This year the Art Gallery of Western Australia celebrates the 40th anniversary of its building with both an exhibition, Perth Brutal: Dreaming in Concrete, and a publication, AGWA 1979, A Brutalist Gallery in Perth: The development of the Art Gallery of Western Australia’s iconic building, edited by Robert Cook and Melissa Harpley. In this extract, Harpley, who is curator of 19th century arts and manager of collections at AGWA, outlines why the institution needed a new home.
New spaces, New visions?
by Melissa Harpley
When the new building to house the Art Gallery of Western Australia (AGWA) opened to the public in 1979 it was seen as a major step towards addressing decades of dissatisfaction with the existing gallery accommodation. This dissatisfaction coalesced around two nodes; that there was not enough space to display the art, or to safely store those items not on public display, and increasingly that the Beaufort Street gallery was not fit for purpose in that it did not able the gallery to deliver on the expectations of a modern art gallery.
The establishment of AGWA was part of a movement that had gathered momentum in western democracies throughout the nineteenth century. The provision of a public art gallery had been seen by governments as fundamental to the health of the body politic, and in Western Australia it was no different. In Western Australia the state first announced the founding of an art gallery in 1895, and its existence was formalised in 1897 as the Western Australian Museum and Art Gallery. The health was a direct result of exposure to art, the notion being that it was politically desirable to have a community of connoisseurs as the discernment developed through exposure to art was transferrable and could equally be applied to all areas of a citizen’s life requiring the exercise of judgement and which would hopefully result in civic conformity.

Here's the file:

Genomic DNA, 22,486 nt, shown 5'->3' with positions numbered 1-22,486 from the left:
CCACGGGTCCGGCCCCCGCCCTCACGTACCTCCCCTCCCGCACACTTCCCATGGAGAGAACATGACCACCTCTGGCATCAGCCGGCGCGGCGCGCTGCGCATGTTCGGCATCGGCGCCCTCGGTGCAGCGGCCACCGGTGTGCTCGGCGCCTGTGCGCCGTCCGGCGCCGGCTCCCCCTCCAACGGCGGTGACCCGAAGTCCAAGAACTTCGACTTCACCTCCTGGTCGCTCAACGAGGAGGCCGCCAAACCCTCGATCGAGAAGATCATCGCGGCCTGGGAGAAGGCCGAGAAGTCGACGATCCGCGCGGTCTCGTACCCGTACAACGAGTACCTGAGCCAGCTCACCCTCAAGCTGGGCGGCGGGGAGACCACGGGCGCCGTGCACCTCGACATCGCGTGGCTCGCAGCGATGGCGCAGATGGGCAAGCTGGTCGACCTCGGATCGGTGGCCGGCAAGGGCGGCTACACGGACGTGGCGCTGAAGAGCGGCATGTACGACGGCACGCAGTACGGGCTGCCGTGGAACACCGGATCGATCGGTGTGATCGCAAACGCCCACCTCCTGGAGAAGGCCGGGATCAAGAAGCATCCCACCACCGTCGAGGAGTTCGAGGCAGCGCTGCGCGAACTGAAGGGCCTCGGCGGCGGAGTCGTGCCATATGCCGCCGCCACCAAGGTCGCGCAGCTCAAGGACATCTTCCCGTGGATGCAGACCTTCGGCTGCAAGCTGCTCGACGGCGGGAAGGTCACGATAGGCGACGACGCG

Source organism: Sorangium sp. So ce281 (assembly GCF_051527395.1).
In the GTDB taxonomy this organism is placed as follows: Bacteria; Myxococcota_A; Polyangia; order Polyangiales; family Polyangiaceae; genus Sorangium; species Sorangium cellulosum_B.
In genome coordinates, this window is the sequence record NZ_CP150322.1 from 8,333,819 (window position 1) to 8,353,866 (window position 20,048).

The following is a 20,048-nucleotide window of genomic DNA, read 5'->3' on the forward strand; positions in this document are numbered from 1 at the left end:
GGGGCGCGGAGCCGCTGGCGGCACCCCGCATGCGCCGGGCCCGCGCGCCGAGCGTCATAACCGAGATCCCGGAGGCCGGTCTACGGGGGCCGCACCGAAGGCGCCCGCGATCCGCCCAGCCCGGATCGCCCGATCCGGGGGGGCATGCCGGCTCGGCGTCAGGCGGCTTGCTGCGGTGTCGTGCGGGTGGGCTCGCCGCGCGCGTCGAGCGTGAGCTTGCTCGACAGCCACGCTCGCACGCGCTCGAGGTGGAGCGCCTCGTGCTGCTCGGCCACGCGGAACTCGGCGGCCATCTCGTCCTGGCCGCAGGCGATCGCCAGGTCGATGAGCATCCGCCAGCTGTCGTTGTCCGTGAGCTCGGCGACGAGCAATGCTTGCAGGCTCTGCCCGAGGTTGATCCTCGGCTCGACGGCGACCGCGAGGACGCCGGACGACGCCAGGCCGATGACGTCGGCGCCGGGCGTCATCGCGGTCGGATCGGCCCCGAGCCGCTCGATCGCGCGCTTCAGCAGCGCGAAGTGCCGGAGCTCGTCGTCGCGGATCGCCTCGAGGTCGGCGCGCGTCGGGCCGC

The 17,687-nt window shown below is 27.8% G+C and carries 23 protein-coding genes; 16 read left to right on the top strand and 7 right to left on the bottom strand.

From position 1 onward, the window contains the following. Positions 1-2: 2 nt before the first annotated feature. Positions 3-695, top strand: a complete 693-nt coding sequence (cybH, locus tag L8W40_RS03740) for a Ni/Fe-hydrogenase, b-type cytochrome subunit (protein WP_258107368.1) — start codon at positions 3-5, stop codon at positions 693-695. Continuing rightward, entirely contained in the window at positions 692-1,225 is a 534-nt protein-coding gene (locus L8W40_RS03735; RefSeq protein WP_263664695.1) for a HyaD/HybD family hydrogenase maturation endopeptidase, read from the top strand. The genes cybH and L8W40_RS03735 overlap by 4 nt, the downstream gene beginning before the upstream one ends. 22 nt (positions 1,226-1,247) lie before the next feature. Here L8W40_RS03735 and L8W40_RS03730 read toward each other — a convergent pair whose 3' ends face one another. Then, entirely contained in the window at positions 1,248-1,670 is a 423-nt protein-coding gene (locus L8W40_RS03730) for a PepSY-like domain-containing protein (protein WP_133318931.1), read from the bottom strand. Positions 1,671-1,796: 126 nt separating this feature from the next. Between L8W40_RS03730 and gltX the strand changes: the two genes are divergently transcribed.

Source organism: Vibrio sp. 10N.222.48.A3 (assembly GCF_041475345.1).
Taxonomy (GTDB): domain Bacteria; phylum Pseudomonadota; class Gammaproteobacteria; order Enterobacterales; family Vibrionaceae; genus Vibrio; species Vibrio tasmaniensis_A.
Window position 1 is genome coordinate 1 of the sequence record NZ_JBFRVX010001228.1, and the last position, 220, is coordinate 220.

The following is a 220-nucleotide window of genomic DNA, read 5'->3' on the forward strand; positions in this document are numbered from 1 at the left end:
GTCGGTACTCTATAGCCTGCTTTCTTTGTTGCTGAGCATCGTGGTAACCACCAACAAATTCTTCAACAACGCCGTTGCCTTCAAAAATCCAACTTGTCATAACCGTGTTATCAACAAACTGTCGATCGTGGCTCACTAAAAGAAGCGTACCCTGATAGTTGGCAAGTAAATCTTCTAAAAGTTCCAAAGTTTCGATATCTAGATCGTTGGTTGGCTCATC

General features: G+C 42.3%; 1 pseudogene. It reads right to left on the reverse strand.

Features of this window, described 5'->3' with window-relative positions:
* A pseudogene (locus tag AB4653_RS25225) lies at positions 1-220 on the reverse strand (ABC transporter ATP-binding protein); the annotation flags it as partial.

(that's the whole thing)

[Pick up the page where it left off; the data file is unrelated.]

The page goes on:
Once the institution had been established, it needed to develop two strands: the building of a collection, and the display of that collection. There was no question that a collection was needed, but there was debate about what it should consist of. What was not at issue was the certain belief that the role of the nascent institution was in the realm of education. (1) Early published guidebooks set out the view of the Curator, Bernard Woodward, that in terms of museums education came through observation, (2) which for the gallery necessitated exposure to works of art.